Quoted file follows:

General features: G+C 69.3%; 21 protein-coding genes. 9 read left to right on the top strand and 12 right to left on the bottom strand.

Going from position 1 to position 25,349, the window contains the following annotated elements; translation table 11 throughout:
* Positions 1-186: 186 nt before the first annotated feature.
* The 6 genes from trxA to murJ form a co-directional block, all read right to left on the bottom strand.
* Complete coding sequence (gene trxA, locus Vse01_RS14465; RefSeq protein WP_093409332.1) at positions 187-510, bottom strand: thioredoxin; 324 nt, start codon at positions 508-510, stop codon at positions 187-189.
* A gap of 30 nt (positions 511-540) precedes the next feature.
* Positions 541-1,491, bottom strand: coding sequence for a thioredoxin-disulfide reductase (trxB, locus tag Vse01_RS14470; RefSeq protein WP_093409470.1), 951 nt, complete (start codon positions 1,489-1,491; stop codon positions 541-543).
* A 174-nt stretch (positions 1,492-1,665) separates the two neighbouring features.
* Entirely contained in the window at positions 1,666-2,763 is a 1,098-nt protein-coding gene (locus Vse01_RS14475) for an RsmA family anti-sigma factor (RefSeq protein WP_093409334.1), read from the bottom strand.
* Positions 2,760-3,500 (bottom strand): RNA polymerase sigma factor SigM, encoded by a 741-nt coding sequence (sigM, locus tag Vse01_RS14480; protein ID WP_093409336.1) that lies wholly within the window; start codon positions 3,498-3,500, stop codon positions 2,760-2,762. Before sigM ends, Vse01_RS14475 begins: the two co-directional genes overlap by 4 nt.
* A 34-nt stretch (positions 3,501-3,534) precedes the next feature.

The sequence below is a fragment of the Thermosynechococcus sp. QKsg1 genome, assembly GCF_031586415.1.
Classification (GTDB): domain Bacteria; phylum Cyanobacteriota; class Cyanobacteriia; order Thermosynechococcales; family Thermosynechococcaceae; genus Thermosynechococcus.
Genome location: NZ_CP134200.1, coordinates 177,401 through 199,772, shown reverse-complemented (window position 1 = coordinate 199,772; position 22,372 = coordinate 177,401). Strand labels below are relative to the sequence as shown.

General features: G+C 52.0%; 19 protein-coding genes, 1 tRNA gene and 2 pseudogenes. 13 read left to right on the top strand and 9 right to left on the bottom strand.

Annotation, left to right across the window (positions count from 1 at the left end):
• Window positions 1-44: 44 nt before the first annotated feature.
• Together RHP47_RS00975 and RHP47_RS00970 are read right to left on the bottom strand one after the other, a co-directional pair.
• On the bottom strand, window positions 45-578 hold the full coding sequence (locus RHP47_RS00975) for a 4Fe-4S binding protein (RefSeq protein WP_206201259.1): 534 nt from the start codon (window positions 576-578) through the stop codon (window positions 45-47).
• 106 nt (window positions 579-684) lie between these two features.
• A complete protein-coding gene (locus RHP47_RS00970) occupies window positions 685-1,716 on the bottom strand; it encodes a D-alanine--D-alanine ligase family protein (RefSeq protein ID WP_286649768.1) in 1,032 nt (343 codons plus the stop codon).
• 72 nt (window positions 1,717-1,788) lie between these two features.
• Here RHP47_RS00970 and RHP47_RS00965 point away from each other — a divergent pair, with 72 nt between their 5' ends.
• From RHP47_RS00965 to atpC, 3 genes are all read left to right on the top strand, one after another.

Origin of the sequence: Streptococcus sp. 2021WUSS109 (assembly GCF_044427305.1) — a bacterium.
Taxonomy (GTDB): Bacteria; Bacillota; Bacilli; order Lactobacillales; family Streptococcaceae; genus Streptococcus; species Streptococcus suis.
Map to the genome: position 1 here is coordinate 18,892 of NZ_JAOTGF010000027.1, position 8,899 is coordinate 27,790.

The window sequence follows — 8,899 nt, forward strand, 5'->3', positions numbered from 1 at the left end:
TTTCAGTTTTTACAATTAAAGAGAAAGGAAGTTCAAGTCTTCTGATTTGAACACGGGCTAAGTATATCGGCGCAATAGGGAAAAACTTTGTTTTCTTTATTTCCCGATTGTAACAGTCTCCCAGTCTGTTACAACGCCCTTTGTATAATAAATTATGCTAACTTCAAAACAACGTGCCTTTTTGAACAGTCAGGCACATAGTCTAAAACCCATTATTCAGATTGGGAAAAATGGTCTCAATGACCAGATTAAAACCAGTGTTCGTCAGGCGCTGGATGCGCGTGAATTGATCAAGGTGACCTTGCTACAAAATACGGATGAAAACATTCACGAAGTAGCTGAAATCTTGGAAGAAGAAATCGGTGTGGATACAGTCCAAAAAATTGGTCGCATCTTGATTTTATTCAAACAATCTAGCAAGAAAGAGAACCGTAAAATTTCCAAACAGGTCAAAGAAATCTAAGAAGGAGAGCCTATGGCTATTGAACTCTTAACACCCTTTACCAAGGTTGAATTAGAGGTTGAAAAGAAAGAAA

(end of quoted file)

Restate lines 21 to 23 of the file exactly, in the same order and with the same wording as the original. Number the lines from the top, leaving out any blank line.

• A complete protein-coding gene (locus RHP47_RS00970) occupies window positions 685-1,716 on the bottom strand; it encodes a D-alanine--D-alanine ligase family protein (RefSeq protein ID WP_286649768.1) in 1,032 nt (343 codons plus the stop codon).
• 72 nt (window positions 1,717-1,788) lie between these two features.
• Here RHP47_RS00970 and RHP47_RS00965 point away from each other — a divergent pair, with 72 nt between their 5' ends.